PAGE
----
The review highlights existing information on pesticide exposure, health effects, and handling/management for current pesticide regulations in Tanzania. From 2017 to 2018, the authors observed an increase in pesticide imports, up to 4.5 million liters, and the registration of 1,114 pesticides. Ecological evaluations demonstrate the pervasiveness of pesticide residues in food, water, and soil resources, identifying intolerable contamination levels. Moreover, residents of Tanzania lack proper awareness of the harms of pesticide exposure among the population. Regardless of existing pesticide regulations in Tanzania, mismanagement of pesticides has led to higher exposure. The report also identifies occupational threats to public health as many low- and middle-income countries (LMICs) greatly depend on agriculture and take insufficient precautions during pesticide preparation and application to fields. Thus, the report finds an association between pesticide NCDs in Tanzania. 

There are a wide range of diseases and ecological effects linked to pesticides. Of the 40 most commonly used lawn and landscape pesticides in the U.S., 26 are possible or known carcinogens, 24 have the potential to disrupt the endocrine (hormonal) system, 29 have links to reproductive and sexual dysfunction, 21 have associations with birth abnormalities, 24 are neurotoxic, 32 can cause kidney or liver damage, and 33 are sensitizers or irritants. Regarding adverse environmental effects, 21 are detectable in groundwater, 24 can leach into drinking water sources, 39 are toxic to fish and other aquatic organisms vital to our ecosystem, 33 are toxic to bees, 18 are toxic to mammals, and 28 are toxic to birds. Thus, pesticides are ubiquitous in the environment, remaining in soils, water (solid and liquid), and the surrounding air at levels exceeding U.S. Environmental Protection Agency (EPA) standards, with 90 percent of Americans having at least one pesticide compound in their body. However, the widespread and direct exposure from applications or indirect exposure from residues poses a threat to human health, especially during vulnerable life stages like childhood, puberty, pregnancy, and old age. A mother’s exposure to environmental toxicants while pregnant may increase the likelihood of developing brain abnormalities as most developmental disabilities begin before birth. Moreover, individuals living near agricultural areas experience higher exposure rates that increase the risk of birth defects, neurological disorders, respiratory diseases, and cancers.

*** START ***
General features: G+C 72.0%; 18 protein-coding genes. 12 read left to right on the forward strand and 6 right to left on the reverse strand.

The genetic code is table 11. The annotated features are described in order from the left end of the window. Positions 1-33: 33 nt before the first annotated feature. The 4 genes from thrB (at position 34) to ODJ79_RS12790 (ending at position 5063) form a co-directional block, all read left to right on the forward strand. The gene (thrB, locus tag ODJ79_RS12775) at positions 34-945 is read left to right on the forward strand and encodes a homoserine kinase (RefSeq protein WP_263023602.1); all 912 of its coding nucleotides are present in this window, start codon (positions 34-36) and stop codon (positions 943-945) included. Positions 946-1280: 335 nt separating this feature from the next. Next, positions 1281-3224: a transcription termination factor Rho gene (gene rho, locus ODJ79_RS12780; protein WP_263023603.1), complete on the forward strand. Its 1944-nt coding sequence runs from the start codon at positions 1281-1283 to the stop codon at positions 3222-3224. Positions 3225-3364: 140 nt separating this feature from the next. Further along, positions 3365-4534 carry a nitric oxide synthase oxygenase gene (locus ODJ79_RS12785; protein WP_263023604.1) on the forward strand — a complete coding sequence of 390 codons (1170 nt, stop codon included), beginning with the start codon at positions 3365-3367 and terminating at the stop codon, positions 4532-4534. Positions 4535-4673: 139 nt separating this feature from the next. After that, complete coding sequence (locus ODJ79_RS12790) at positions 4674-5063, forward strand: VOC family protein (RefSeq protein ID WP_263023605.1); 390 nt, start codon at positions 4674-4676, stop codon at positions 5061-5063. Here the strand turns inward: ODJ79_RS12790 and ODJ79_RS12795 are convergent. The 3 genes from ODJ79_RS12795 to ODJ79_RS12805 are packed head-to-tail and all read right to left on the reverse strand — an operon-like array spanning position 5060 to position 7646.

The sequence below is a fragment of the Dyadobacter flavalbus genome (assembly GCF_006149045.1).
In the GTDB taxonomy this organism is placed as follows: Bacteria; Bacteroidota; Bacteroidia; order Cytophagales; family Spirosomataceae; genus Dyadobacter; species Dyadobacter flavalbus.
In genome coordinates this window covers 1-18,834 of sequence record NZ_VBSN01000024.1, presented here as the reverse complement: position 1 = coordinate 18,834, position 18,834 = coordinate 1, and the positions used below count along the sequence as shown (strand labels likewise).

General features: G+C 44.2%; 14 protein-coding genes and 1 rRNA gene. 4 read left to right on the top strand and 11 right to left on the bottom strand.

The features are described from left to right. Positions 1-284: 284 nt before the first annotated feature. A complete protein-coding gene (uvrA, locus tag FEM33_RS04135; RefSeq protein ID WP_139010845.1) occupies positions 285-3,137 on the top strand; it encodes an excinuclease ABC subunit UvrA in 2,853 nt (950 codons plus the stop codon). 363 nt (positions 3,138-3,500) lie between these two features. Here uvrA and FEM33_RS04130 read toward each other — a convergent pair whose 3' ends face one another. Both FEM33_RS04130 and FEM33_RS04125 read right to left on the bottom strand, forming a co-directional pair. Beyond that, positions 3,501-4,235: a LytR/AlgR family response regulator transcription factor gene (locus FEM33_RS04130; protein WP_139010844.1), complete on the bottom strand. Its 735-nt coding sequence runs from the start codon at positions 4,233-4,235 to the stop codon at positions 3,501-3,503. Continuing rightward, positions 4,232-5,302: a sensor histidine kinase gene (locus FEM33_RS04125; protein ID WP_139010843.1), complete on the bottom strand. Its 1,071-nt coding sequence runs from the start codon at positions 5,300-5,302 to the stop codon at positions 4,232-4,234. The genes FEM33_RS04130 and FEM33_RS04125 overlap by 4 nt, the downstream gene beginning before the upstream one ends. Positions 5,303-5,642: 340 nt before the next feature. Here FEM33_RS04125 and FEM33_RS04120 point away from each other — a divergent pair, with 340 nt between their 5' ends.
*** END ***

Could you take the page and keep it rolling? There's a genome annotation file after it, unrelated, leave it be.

These results are significant, not only as a reflection of chemical exposure effects throughout developing/LMICs, but in small regions within developed countries. Pesticide uses (from farming, occupation, pollution) in many low-middle income regions are much higher than wealthier regions. With elevated exposure in low- and middle-income communities, there is a disproportionate risk to occupational workers and individuals in these communities. The report concludes, “The findings from this review identify a need to investigate the contribution of pesticide exposure to the increased rates of NCDs and other related co-morbidities in Tanzania. Therefore, the Ministry of Agriculture, through TPRI in collaboration with the Ministry of Health, Ministry of Education and research institutions, should conduct an epidemiological study to investigate the extent of pesticide effects on human health in the country.”